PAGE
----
A riveting documentary of the recently assassinated Benazir Bhutto, a polarizing figure in the Muslim world. Following in her father's footsteps as a pillar for democracy, Bhutto was ... See full summary »
Aseefa Bhutto Zardari,
Bakhtawar Bhutto Zardari,
Bilawal Bhutto Zardari
AMERICAN EMPIRE is an indictment on the country that has supposedly nurtured us, but is slowly destroying us. Beginning with the founding of the Federal Reserve our economy is controlled by... See full summary »
Examined Life pulls philosophy out of academic journals and classrooms, and puts it back on the streets. In Examined Life, filmmaker Astra Taylor accompanies some of today's most ... See full summary »
K. Anthony Appiah,
ONE BRIGHT SHINING MOMENT retraces George McGovern's bold presidential campaign of 1972 - a grassroots campaign that fought for peace and justice, and positioned ideas and people first. But... See full summary »
An intricate tale of "medicine, monopoly and malice", FIRE IN THE BLOOD tells the story of how Western pharmaceutical companies and governments blocked access to low-cost AIDS drugs for the... See full summary »
Dylan Mohan Gray
"The Most Dangerous Man in America" is the story of what happens when a former Pentagon insider, armed only with his conscience, steadfast determination, and a file cabinet full of ... See full summary »
Unlike any other film, book, or article produced about Mumia Abu-Jamal, "Mumia: Long Distance Revolutionary" focuses on his career as a prolific author and broadcaster from Pennsylvania's Death Row. In fact, the film does not deal with Abu-Jamal's case, but rather chronicles his life and work as a journalist and revolutionary - both prior and post incarceration. After Abu-Jamal is convicted for the murder of of Philadelphia patrolman Daniel Faulkner, the story then exposes Abu-Jamal's battles with the American court system to continue his work from prison- a battle he continues to wage to this very day. Written by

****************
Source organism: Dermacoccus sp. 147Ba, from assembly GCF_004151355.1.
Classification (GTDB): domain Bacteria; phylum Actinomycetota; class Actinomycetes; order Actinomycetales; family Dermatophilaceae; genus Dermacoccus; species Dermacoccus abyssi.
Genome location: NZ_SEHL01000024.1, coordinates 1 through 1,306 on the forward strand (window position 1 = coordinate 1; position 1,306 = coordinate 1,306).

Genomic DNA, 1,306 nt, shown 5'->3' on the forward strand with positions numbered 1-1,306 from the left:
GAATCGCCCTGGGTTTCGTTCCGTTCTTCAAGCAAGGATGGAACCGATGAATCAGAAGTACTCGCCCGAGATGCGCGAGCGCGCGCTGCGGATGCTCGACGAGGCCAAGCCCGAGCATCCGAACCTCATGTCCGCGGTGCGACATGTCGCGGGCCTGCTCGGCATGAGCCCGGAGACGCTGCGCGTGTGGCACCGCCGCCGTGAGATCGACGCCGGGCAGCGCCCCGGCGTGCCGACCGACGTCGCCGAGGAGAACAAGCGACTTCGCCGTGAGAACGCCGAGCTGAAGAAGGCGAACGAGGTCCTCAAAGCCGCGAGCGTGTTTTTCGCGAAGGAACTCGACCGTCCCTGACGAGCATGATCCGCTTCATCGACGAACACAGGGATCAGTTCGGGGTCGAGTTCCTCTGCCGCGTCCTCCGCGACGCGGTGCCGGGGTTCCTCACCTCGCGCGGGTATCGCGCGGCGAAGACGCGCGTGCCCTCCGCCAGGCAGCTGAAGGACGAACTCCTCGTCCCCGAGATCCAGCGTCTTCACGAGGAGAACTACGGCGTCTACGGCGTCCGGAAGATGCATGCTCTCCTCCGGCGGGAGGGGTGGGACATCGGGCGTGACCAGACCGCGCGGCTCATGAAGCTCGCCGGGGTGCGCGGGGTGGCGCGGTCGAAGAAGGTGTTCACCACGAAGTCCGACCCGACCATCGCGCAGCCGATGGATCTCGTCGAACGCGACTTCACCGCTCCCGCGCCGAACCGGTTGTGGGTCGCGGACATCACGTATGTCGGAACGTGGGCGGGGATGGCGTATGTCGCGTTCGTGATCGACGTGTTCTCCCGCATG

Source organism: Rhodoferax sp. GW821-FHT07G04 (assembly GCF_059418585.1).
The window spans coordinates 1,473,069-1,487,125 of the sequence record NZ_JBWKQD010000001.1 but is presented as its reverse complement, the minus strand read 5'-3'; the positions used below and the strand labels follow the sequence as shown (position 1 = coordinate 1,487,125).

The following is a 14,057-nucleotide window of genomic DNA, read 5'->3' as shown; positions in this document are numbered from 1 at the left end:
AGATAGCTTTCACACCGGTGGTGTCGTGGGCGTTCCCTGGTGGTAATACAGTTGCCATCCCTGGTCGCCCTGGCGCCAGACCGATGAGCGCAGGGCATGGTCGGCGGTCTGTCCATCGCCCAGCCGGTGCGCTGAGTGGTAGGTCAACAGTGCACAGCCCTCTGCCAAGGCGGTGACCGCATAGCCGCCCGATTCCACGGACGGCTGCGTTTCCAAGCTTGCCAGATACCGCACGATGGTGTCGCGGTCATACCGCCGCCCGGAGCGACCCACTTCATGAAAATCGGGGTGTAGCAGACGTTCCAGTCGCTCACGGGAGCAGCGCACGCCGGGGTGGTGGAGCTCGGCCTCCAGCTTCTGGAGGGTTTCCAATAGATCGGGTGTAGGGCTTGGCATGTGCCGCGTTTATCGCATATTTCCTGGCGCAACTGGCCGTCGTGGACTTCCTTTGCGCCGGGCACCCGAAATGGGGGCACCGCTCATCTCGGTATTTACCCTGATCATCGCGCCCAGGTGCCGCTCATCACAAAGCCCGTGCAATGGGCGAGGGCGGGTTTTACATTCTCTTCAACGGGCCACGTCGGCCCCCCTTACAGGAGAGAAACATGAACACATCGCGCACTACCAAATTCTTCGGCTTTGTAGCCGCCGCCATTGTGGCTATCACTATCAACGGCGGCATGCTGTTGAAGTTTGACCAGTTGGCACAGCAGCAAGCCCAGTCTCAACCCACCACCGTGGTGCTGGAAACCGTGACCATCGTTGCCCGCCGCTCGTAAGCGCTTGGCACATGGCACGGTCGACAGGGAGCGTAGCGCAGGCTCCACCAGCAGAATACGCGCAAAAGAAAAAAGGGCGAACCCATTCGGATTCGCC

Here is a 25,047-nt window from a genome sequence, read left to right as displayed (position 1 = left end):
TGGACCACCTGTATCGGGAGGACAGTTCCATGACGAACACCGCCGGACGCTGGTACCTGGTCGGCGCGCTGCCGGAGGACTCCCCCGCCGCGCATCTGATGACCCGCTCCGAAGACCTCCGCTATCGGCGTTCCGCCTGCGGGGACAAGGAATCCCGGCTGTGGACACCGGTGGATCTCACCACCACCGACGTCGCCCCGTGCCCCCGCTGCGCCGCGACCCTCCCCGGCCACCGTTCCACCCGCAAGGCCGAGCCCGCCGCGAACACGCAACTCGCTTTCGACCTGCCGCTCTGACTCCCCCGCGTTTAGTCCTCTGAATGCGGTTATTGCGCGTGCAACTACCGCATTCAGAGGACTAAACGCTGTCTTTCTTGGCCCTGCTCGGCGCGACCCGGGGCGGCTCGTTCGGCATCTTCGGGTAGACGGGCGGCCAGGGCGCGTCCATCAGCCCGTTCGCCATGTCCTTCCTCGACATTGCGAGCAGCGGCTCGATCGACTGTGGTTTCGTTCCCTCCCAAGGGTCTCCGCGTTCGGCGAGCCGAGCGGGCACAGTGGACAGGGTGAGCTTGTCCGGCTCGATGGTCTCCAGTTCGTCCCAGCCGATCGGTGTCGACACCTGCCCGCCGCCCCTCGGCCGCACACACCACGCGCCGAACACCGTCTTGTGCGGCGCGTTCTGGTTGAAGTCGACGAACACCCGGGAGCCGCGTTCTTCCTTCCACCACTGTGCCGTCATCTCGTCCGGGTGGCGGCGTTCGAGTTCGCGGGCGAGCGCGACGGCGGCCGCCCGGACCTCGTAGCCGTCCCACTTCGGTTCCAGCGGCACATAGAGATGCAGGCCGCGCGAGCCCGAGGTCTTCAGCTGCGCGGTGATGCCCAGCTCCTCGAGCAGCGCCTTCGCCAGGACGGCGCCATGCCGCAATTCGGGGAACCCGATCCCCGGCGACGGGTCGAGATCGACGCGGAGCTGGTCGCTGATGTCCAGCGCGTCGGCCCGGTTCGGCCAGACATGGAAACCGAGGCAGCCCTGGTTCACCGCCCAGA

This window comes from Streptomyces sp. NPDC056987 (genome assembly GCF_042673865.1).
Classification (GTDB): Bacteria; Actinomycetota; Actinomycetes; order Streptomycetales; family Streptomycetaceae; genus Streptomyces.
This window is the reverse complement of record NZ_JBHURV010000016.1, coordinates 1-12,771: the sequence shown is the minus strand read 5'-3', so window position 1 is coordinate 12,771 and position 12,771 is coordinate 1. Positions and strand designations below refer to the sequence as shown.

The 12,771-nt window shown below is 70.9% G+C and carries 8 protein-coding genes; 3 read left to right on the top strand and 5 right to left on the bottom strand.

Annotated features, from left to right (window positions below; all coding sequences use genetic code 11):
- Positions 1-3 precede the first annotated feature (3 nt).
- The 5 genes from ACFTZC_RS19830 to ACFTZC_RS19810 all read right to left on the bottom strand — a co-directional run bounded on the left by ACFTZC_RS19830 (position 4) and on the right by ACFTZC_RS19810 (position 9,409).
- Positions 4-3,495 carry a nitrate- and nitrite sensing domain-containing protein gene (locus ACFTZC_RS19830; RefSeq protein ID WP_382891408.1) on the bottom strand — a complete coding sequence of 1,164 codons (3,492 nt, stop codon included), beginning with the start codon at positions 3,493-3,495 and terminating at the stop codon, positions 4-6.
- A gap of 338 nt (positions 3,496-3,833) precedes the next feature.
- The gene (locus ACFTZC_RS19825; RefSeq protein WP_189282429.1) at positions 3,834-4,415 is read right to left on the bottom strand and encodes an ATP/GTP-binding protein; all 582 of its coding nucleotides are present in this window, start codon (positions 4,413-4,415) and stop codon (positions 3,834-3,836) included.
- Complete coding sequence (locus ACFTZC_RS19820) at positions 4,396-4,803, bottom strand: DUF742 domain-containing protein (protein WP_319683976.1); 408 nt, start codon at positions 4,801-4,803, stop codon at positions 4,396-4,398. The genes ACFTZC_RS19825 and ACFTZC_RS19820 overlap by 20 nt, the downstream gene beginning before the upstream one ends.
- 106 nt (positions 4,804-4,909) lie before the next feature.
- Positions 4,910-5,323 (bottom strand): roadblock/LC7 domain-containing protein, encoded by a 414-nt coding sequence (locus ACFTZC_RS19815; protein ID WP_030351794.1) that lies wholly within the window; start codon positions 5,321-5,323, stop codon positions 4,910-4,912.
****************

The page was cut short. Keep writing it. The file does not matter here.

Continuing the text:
Street Legal Cinema
Emotions run strong whenever a police officer dies in the line of duty. Fellow officers, prosecutors, judges, in fact all of polite society becomes eager and hell-bent to find a perpetrator whom they can begin punishing as quickly and thoroughly as possible by any means available. Some individuals feel that if breaking the rules helps ensure a successful prosecution then it is perfectly acceptable to threaten witnesses, suppress contrary evidence; stack the juror pool, and read wrong parts of the law to them when they have questions, even threatening to sequester them over the 4th of July holiday weekend. After a successful conviction some of these same individuals feel it their God-given calling to suppress any word spoken on behalf of the convicted one, whether that calls for continued intimidation of would-be witnesses, disruptions of lawful protests, rants on hate-radio, or even a few words of ugliness on movie review sites. Previous movies have already explored the arrest and conviction of Mumia Abu Jamal. Long Distance Revolutionary is not about that. Instead, it is a memoir of the person, Abu Jamal. Director Stephen Vittoria traces the entire life of Jamal, from his teenage roots, through his successful career as an NPR journalist, and on through 30 years of incarceration. Viewers can draw their own conclusions, but it soon becomes obvious that Jamal's annoying habit of clearly exposing political corruption made him a target that had to be silenced. Despite relentless repression Jamal has continued to speak and write about the same subjects that have always been his passion. Long Distance Revolutionary brings this man to life for a new generation that knows little or nothing of his struggle, and in this film we are privileged to view his inner being, to look into the soul of a gentle, but hated man who has never wavered from his quest for what is right.
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